As yoga gains in popularity, the claims of its benefits are numerous, ranging from the technically medical to the wildly metaphysical. At times it seems like a cure-all, which can also make it appear over-rated and perhaps bogus.
Yoga is a both a weight-bearing and stretching exercise so it is expected that it will improve your strength and flexibility. From my own practice and the comments from my colleagues and students, I’ve decided that there are three simple yet wonderful things that are particular to yoga and can be widely achieved.
No other exercise program has the same emphasis on structural alignment, both standing and sitting. Students are continually prompted on how to position themselves with suggestions like: spine elongated, head centered directly over it, chest open, shoulders away from the ears, tailbone pulling toward the floor. Over time, the feeling of standing and sitting in alignment is brought into your muscle memory and into your everyday lives. You’ll find yourself noticing when you are slumping and correct it. Your body will thank you!
Overall body awareness
Do you remember the song Dem Bones? “The leg bone’s connected to the knee bone,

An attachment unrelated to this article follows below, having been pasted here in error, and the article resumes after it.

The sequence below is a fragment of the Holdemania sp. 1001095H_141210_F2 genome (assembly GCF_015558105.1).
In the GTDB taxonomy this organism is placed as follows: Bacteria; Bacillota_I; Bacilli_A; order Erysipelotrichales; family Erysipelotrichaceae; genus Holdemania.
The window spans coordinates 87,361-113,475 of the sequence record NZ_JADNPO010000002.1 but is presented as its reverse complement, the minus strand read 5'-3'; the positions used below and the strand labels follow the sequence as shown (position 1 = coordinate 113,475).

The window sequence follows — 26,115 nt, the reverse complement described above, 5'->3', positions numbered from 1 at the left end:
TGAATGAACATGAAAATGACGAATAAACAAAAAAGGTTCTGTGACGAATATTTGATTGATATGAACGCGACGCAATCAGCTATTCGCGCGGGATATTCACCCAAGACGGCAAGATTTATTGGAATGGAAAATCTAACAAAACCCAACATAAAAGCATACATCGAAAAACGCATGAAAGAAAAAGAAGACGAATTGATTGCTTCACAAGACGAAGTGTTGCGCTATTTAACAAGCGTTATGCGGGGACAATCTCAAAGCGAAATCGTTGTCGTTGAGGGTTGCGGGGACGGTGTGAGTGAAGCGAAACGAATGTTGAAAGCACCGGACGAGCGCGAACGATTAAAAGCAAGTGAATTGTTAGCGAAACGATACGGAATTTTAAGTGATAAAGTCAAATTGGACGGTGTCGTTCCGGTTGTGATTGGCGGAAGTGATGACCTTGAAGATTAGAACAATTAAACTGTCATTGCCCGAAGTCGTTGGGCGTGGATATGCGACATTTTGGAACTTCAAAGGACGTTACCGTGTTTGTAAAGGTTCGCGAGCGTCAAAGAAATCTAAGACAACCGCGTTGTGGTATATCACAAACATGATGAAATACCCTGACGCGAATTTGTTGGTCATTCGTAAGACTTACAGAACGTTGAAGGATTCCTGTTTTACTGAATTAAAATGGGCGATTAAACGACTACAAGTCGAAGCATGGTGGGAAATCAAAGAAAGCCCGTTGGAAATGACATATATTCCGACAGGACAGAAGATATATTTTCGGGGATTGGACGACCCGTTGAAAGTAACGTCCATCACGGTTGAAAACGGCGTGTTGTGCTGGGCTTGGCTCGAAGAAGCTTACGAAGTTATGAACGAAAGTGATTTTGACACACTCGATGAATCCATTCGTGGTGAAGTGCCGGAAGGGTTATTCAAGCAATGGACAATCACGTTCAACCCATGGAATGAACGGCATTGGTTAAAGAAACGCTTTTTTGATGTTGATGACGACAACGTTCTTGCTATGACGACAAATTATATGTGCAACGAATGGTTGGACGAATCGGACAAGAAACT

the knee bone’s connected to the thigh bone, etc.” Some version of this is always going on in yoga class. Because you move in and out of yoga poses with attention and hold them for several breaths, you become aware of how your body connects and operates. You might notice which side is stronger, where a muscle is tight, or which joint has less flexibility. Yoga is not measured by speed or repetitions like other exercise regimes. It is about exploring your body and its range of motion. Understanding how YOUR body functions is the first step toward improving it or living with it gracefully.
Enhanced mental focus
Yoga is the antidote to our overly busy lives rife with multi-tasking. It works to bring you away from everything else that is going in the world to the present moment— to what you are doing with your body, on your mat, right now. Some people call it mindfulness. By using your breath as a focal point, you can learn to minimize distraction from habitual or random thoughts and cultivate a clear and steady mind. This practice might come with a sense of calm. It’s a handy tool to have in all the hours your spend off your yoga mat.
Yoga is not the only exercise program people should do. Aerobic and other weight training programs are commonly recommended. Hopefully, yoga will help with your posture, body awareness, and mental focus while you are doing these, as well!